I know success can destroy bands and things get expected of them, and they forget the whole purpose of why they doing it.

Crispian Mills: What you talking about is easy, because it happens to very young people, who don’t know who they are yet. And they don’t have the experience, and they’ve it happens to be people that have never been through that before, your being exploited. You’re going into a high pressure business, if you’re insecure (and most artists are insecure) then the success makes you more insecure, ironically it doesn’t give you a sense of being grounded, it makes you think “why is this happening, I don’t understand why this is happening.” It all gets a bit neurotic, you just need to take some time out, and not worry about your career too much and have a life.

Your second album ‘Peasant Pigs and Astronauts’ had quite a troubled genesis, wasn’t there quite a lot of scrapped recordings?

Crispian Mills: There wasn’t lots of scrapped records, it just went on a long time, and we got sued by our manager in the middle of it, and somebody else was ripping us off, and we couldn’t find the right producer, and it goes on like that. It turned out really good, it wasn’t very commercial, it was like a psychedelic magnum opus, a grandiose, rock opera, I think more pop bands should do outrageous follow ups when they have a big hit, the world would be a bit more interesting. It was a very long process, and a very expensive process, no one would tell us how much it cost until the very end when we fell off our chair. I think I did fall off my chair.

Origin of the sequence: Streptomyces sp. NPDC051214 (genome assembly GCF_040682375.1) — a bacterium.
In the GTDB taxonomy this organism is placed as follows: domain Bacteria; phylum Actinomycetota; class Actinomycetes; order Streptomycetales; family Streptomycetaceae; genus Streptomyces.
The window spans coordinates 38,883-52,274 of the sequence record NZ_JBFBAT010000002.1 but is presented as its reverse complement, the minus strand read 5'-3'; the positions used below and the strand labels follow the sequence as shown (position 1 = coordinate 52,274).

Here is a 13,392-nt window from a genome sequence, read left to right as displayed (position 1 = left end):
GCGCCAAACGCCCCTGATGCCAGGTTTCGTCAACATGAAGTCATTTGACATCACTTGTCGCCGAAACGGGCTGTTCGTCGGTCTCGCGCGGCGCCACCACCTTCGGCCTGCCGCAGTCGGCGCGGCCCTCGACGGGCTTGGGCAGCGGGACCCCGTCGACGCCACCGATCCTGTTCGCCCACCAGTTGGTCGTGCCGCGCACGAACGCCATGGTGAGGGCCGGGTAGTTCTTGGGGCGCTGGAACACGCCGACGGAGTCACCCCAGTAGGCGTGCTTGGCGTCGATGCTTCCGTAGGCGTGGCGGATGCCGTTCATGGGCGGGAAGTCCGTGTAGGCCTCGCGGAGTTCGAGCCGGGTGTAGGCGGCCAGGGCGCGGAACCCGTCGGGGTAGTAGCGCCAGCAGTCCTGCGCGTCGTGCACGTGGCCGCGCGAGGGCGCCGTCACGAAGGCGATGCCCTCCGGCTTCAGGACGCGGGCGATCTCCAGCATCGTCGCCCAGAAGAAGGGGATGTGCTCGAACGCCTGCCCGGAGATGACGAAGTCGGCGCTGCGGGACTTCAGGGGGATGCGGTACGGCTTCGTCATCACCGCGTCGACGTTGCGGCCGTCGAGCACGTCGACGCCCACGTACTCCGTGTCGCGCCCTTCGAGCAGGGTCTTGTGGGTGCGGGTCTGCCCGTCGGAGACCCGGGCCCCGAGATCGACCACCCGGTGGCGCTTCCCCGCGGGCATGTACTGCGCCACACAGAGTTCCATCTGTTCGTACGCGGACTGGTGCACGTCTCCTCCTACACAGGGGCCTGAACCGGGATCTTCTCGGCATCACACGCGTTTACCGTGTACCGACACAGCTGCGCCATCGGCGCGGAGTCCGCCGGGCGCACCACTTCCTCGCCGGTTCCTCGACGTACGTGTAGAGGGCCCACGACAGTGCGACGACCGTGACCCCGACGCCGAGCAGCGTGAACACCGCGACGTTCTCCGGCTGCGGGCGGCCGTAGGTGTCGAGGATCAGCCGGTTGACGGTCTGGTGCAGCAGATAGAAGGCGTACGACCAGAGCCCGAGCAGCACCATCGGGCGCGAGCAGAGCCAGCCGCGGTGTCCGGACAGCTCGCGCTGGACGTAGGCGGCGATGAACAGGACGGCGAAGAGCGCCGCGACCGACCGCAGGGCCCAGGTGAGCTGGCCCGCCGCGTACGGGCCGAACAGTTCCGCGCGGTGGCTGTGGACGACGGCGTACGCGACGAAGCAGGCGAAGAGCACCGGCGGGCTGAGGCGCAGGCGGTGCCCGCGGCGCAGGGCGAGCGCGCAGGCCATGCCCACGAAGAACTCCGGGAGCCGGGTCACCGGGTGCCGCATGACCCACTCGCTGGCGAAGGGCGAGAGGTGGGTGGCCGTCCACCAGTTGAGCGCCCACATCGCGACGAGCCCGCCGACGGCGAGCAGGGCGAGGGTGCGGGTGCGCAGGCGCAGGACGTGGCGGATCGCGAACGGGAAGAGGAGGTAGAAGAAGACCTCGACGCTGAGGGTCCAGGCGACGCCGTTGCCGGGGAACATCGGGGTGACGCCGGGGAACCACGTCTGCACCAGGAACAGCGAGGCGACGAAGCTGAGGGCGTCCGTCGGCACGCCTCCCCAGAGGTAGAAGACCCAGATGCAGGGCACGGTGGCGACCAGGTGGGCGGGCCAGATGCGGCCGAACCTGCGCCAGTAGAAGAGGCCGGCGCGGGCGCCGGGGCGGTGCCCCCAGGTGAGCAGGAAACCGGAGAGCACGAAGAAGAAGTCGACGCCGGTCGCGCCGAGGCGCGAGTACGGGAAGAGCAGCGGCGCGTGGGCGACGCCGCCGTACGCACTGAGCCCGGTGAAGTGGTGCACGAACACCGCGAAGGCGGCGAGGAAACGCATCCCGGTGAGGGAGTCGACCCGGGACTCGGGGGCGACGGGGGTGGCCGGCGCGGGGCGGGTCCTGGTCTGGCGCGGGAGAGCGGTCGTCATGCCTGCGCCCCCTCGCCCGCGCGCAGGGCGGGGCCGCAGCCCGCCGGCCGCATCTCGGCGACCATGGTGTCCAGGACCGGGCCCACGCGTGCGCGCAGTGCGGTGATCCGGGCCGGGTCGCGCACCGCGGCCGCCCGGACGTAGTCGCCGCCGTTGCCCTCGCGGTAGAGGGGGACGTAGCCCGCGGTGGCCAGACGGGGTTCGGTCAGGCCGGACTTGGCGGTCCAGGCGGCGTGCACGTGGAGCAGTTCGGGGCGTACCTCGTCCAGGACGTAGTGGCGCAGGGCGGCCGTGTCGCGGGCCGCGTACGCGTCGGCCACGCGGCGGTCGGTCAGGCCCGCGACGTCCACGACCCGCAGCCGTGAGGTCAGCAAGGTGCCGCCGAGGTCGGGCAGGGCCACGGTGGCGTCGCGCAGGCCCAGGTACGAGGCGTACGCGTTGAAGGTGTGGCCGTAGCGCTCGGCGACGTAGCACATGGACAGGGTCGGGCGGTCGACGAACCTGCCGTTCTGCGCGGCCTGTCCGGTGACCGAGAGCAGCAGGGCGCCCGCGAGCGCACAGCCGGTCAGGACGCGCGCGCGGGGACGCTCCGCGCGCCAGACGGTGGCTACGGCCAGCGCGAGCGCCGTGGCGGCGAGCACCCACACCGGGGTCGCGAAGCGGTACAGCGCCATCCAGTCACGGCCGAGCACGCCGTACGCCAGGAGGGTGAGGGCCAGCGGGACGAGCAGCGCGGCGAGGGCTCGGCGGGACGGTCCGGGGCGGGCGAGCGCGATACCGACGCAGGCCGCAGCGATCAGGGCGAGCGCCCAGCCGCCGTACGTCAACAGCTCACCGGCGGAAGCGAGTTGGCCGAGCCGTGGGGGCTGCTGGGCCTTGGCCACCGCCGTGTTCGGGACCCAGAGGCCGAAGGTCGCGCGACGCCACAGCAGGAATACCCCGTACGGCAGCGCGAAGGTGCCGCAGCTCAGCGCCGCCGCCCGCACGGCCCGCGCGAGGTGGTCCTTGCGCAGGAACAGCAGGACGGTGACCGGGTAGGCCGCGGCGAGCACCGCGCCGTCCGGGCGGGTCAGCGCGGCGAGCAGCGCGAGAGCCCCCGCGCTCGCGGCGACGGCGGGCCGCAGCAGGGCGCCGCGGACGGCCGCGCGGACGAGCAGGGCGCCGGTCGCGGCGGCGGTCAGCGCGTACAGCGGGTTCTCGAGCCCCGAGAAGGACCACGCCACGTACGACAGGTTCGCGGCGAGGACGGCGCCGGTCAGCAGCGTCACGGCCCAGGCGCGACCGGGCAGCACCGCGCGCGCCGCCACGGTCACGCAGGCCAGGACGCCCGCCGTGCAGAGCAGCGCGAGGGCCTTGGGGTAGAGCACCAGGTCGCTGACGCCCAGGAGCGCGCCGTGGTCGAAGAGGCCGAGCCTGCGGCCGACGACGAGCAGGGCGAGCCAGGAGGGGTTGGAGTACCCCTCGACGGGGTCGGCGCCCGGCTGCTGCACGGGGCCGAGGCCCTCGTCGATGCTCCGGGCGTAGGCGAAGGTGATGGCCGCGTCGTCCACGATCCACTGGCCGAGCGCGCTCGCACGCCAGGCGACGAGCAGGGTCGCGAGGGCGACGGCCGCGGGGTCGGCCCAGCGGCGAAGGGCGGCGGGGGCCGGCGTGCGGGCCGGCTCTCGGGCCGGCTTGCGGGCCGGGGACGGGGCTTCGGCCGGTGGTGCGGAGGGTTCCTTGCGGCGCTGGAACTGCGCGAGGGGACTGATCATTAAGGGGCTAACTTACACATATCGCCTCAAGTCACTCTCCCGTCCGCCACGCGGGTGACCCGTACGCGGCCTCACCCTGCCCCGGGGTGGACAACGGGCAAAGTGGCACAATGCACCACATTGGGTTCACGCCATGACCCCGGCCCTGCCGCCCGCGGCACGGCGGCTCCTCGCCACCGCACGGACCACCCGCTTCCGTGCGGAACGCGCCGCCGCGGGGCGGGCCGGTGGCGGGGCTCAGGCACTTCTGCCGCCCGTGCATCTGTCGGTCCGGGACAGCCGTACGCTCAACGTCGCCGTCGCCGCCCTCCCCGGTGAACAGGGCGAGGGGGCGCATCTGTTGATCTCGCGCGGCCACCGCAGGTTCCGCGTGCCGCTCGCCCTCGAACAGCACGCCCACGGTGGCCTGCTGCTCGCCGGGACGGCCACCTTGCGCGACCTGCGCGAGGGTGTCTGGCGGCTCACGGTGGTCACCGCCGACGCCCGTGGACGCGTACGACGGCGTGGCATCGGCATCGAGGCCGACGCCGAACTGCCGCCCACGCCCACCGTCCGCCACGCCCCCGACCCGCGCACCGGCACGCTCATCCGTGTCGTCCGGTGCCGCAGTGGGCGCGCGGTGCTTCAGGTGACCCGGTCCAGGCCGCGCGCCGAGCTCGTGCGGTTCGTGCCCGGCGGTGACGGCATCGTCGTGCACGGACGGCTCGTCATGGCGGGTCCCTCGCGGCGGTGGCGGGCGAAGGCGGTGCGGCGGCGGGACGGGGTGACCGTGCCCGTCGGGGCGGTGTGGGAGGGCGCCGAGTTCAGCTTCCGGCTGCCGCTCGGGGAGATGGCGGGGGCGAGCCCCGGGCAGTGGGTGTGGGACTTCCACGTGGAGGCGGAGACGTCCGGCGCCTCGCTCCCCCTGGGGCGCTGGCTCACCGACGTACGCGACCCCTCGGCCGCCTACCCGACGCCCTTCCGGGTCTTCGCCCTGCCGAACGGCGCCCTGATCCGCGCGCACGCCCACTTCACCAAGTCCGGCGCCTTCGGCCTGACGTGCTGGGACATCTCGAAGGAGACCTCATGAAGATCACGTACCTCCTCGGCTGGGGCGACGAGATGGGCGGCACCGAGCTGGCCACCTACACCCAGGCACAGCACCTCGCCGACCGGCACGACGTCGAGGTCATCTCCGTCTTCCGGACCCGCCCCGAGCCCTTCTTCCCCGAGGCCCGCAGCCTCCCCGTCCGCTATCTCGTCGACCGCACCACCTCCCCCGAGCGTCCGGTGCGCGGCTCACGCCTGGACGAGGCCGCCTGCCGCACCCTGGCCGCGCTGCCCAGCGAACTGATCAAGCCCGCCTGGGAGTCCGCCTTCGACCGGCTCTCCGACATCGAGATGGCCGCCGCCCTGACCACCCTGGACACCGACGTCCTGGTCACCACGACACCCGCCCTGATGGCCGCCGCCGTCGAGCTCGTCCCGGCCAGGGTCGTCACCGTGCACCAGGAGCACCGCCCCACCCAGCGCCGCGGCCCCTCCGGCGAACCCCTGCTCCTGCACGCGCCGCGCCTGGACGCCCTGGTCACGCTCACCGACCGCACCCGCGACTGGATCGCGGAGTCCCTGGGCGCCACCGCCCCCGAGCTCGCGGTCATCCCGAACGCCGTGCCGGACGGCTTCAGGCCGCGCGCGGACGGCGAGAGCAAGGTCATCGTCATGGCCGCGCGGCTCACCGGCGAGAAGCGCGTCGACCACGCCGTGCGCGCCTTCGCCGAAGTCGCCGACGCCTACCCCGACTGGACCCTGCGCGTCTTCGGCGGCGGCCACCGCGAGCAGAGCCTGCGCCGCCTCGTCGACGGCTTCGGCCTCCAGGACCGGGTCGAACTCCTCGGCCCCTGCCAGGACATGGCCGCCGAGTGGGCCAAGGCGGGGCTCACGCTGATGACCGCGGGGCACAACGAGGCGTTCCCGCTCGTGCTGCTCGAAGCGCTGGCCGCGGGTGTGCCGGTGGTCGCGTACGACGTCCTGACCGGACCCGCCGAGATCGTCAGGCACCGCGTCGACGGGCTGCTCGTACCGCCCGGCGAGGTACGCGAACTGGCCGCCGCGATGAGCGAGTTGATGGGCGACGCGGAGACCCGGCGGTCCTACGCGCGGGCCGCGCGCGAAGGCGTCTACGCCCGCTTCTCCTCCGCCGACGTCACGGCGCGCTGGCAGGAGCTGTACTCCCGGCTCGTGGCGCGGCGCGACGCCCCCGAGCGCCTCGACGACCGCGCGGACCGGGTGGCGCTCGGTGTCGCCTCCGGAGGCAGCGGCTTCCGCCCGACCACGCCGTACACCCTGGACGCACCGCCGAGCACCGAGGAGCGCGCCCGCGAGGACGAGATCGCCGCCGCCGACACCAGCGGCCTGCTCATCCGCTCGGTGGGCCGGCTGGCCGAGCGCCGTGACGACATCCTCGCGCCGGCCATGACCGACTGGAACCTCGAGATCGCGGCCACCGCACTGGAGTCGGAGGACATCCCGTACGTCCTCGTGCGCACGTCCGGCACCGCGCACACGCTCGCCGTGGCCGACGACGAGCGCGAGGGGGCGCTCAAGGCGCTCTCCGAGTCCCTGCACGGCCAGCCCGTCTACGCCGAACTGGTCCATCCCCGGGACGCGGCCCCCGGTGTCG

Some bands I’ve encountered have said when they got money from labels, they thought it was a fluke, and just took the money and run.

Crispian Mills: We always said that most bands spend their money on cars and drugs and living the good life, and we just spent it on our album, and we spent all our money and we got something out of it and we also gave something to our fans. It wasn’t the commercial success at the same level of ‘K’, it sold about 300,000, which was considered a bit of a failure after ‘K’s 2million, in the UK. The truth is that the album created the real hardcore fan base that has stayed with us for years, and even more so than ‘K’.

One last question, you’re going on tour soon, what’s the thing you like best about touring?

Crispian Mills: That’s what we are as a live band, before we are recording artist and people who make albums. Even before song writing, we are a live band. Playing live it’s the consummation of the writing and the recording. The process isn’t complete until you’ve played it live.

Words by Matthew Shearn.

K2.0 is out the 12th of Febuary via Strange Folk

Kula Shaker are playing the following dates this month.

Feb 13th Pavillion theatre, Worthing
Feb 15th O2 ABC, Glasgow
Feb 16th O2 Ritz Manchester
Feb 17th Roundhouse,London

via Kula Shaker Interview – Figure8Magazine